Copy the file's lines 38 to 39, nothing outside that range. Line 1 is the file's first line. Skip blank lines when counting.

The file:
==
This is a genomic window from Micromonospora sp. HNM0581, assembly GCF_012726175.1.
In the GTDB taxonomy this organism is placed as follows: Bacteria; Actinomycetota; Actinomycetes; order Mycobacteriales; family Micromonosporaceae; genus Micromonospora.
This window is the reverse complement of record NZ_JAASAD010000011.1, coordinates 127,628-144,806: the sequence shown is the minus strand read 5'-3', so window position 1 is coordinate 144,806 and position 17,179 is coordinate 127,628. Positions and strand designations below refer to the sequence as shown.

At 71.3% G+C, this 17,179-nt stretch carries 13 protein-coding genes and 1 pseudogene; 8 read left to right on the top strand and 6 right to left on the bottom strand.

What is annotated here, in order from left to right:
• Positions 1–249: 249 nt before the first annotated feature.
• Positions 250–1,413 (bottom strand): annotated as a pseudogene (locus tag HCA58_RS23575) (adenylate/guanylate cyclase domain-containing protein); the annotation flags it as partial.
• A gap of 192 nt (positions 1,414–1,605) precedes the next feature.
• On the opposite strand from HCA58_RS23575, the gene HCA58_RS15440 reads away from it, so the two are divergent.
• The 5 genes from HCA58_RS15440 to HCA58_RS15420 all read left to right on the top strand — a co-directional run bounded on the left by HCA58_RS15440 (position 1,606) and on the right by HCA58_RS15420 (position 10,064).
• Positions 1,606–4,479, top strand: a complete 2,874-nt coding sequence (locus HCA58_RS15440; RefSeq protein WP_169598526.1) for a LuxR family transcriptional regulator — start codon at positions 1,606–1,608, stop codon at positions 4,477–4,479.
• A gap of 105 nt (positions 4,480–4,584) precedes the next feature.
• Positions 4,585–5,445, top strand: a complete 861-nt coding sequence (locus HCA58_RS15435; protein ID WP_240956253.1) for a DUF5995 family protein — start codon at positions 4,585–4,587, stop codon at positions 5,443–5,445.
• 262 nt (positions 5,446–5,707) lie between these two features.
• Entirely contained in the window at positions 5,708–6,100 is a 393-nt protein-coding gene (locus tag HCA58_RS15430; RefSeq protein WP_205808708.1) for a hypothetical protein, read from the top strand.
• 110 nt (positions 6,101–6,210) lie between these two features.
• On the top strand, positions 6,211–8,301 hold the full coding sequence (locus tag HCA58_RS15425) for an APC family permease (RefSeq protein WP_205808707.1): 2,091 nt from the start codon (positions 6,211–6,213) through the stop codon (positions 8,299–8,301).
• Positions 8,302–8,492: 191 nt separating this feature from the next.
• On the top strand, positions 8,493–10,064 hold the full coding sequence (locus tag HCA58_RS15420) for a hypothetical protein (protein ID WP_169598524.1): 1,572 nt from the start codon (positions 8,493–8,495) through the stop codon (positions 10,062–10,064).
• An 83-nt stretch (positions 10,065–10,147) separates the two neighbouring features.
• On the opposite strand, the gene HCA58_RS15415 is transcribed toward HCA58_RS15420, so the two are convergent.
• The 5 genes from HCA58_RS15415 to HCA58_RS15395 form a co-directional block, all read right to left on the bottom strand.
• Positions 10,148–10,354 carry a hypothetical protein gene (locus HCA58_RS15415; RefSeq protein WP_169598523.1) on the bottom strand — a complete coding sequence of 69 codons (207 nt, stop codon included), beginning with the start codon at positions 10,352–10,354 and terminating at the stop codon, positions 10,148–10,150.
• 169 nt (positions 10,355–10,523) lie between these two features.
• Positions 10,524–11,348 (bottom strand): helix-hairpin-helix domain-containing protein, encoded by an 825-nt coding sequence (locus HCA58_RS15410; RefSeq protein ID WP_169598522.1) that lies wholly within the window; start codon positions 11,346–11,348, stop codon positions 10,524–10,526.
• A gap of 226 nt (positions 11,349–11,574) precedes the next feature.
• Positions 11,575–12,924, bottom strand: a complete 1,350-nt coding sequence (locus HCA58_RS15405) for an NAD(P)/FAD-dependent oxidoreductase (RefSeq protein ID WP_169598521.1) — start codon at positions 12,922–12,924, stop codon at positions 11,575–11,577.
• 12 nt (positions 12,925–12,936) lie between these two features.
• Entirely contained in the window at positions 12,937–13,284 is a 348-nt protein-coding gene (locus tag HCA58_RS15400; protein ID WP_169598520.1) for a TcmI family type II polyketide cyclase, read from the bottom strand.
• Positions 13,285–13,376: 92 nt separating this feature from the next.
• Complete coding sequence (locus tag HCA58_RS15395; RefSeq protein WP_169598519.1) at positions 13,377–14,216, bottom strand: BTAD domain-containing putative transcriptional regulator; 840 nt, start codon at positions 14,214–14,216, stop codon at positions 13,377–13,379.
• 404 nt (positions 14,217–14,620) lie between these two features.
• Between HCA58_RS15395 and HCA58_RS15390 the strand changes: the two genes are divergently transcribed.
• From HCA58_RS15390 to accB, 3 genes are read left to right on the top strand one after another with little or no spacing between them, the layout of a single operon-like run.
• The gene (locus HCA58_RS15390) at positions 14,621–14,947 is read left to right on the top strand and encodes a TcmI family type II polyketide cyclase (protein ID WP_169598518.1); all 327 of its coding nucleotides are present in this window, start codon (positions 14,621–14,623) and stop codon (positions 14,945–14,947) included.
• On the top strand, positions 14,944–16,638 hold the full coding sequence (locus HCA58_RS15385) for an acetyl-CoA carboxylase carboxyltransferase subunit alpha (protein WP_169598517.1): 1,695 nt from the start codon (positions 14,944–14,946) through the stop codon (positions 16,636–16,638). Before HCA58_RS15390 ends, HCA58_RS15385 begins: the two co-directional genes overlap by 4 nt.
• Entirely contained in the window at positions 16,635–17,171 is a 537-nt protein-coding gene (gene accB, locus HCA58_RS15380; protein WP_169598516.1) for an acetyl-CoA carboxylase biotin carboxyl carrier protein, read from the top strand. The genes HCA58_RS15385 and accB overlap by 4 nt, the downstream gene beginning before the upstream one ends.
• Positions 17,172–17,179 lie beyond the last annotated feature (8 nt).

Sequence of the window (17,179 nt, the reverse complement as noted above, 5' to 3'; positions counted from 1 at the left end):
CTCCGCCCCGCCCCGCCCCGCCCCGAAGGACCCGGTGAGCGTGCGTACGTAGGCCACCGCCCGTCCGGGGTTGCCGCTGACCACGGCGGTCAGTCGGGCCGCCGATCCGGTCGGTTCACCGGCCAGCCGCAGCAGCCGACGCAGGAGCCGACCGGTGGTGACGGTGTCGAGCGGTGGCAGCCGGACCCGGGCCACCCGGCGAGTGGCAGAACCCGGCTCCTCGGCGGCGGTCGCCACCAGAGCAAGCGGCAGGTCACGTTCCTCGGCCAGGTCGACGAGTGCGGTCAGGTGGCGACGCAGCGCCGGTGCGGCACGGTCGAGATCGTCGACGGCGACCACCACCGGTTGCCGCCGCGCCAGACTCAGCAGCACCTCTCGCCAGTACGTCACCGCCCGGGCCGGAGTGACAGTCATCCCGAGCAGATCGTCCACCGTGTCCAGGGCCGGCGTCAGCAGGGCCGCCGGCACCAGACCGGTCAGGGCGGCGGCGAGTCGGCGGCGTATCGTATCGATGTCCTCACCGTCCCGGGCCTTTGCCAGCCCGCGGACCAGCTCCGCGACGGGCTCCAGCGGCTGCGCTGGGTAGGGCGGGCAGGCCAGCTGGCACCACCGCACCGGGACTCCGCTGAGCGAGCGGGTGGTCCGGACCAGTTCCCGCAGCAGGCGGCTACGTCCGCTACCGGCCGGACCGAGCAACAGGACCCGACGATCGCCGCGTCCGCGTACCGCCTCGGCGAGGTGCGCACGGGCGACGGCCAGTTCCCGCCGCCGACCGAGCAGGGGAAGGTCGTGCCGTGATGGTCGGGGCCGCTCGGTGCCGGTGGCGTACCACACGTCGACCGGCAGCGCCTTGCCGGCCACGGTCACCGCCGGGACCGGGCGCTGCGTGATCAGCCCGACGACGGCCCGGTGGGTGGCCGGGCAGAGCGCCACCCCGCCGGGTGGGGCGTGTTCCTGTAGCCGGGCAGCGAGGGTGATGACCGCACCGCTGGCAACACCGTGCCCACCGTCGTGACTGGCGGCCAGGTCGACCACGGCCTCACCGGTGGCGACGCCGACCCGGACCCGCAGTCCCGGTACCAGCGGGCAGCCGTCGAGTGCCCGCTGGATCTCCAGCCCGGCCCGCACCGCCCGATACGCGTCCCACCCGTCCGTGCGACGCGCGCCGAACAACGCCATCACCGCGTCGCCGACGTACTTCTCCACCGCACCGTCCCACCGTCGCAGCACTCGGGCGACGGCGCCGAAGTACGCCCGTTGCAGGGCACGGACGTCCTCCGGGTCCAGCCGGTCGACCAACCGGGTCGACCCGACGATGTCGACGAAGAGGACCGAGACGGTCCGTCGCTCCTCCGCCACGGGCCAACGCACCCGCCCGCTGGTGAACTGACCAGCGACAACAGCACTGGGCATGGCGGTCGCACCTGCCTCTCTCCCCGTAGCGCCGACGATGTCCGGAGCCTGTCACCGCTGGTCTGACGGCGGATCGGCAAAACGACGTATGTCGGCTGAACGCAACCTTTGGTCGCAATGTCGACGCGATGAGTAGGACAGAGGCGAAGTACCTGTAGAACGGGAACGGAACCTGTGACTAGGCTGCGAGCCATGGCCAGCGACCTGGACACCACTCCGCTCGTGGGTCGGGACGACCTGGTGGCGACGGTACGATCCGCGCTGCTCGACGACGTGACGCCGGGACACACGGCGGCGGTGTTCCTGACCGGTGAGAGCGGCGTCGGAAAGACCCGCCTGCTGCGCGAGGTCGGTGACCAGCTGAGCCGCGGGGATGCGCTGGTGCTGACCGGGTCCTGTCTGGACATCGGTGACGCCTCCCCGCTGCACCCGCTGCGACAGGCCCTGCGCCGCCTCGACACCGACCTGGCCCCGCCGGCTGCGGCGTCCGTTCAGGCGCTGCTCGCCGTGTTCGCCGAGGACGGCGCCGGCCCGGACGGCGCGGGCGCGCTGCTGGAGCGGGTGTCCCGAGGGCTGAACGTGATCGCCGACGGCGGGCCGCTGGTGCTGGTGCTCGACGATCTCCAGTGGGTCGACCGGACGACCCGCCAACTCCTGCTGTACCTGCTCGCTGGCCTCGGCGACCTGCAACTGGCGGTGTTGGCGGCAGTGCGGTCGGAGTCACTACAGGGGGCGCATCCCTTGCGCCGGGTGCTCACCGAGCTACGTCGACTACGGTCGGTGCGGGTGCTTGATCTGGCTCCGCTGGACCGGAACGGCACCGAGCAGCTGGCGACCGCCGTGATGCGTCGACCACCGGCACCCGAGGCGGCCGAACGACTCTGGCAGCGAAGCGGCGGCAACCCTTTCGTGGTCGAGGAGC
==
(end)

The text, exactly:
• Positions 17,172–17,179 lie beyond the last annotated feature (8 nt).

Sequence of the window (17,179 nt, the reverse complement as noted above, 5' to 3'; positions counted from 1 at the left end):